When an individual has completed detox, they will move to the therapy phase of treatment.

Therapy has a number of aims: to show clients how they can cope with the temptation to use meth in times of stress or boredom with daily life; to help them understand the thought and behavioral patterns that brought them to the point of using meth; and to show them how they can learn better, healthier thought and behavioral patterns, in order to lead productive and fulfilling lives without the need of drugs like meth.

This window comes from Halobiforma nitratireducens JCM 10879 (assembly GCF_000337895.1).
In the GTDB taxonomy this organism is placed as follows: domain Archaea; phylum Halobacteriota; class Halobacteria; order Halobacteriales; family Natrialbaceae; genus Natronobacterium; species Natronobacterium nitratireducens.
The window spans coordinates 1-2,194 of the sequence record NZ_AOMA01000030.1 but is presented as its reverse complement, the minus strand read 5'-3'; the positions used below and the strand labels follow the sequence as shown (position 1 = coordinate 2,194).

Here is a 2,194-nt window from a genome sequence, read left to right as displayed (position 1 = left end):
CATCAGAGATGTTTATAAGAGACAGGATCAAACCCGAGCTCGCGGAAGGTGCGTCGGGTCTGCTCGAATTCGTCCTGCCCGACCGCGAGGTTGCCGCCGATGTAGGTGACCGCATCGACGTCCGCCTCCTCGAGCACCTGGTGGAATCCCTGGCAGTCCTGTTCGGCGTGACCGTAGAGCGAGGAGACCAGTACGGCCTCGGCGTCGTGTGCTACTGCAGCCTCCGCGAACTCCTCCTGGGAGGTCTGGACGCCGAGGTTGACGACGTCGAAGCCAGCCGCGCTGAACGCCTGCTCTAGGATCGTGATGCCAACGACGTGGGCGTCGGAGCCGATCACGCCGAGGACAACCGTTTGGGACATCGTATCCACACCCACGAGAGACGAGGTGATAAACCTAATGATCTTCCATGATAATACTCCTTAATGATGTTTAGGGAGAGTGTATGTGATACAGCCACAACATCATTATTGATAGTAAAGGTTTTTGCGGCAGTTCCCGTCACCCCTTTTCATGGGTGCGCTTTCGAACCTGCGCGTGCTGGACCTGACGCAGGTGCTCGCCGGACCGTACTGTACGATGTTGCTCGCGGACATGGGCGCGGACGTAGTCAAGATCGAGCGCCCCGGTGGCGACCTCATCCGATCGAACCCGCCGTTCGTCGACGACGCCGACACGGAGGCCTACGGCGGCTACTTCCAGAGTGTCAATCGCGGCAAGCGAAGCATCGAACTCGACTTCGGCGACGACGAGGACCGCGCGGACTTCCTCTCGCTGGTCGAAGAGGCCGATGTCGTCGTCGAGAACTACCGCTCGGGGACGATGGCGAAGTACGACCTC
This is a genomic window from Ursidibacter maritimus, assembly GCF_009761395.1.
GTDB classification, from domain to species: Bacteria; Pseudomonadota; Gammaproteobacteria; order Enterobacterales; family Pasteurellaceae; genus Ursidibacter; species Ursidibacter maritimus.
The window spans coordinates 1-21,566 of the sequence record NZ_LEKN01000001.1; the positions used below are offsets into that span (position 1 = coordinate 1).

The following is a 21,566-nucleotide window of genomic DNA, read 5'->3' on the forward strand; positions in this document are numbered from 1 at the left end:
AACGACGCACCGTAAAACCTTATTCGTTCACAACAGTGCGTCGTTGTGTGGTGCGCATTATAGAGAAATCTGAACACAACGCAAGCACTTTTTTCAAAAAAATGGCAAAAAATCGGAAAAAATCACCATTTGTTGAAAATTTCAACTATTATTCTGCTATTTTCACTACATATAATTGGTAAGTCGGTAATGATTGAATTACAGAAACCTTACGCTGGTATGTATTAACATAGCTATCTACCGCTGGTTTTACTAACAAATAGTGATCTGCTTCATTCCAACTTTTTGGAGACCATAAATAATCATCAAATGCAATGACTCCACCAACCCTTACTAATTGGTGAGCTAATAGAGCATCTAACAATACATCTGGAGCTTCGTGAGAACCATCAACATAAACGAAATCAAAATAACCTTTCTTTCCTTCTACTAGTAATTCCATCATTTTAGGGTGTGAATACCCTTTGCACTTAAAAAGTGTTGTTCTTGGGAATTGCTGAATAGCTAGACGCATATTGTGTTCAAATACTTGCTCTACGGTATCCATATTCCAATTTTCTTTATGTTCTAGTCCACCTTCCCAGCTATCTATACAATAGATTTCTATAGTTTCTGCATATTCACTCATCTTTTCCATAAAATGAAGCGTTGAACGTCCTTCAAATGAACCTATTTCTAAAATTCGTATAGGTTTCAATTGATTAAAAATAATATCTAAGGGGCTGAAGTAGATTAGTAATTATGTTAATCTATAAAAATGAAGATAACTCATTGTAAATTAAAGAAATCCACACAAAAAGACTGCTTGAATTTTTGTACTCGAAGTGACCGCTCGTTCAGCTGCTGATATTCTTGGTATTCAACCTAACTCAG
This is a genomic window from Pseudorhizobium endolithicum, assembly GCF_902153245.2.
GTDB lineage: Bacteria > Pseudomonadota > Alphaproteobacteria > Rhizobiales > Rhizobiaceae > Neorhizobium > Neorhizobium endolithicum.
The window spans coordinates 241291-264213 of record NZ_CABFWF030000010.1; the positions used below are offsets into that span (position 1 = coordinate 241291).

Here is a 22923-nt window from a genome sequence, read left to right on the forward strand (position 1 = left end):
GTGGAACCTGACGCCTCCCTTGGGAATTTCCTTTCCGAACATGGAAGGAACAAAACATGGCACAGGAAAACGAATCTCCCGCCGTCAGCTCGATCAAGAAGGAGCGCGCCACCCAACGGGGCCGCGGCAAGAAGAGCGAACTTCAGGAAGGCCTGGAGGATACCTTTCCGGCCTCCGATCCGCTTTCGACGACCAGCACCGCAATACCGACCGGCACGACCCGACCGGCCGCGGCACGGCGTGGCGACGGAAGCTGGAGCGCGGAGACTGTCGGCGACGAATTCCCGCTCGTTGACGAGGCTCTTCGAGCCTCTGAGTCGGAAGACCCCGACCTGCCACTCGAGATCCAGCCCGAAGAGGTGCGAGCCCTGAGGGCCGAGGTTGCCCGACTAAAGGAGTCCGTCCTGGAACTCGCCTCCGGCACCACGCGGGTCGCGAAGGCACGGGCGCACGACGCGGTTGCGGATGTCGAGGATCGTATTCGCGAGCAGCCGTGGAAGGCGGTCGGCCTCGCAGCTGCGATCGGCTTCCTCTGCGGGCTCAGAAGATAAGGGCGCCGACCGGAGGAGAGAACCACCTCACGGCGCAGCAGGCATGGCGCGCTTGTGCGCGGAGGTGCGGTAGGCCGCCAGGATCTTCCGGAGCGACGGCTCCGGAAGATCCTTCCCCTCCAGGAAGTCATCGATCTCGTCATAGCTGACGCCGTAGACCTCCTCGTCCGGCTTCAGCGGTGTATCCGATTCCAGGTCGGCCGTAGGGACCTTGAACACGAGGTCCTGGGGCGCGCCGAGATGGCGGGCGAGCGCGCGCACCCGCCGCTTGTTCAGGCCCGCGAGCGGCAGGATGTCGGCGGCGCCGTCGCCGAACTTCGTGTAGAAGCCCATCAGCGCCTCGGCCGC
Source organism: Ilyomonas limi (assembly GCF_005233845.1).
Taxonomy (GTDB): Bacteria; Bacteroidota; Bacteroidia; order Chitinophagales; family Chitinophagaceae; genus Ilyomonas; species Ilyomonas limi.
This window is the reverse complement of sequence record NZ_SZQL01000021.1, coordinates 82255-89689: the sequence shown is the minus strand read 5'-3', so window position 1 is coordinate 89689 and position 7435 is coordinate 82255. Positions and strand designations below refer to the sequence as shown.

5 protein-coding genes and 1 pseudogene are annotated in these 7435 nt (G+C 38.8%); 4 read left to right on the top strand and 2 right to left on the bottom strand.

A former drug addict, and now a drug and alcohol intervention counselor, tells PBS that therapy shows individuals how they can forgive themselves and come to terms with what their addictions did to their lives and their families. Once they reach that point (with the careful guidance of a therapist), they are in a position where they can learn how to take control of their lives again.

Fox News reports that in some counties, meth has become even more popular than cocaine. Meth can lead to psychosis and brain damage. It can shatter lives. But there is hope, and complete recovery is possible. With proper treatment, individuals can leave meth behind and achieve healthy, balanced lives.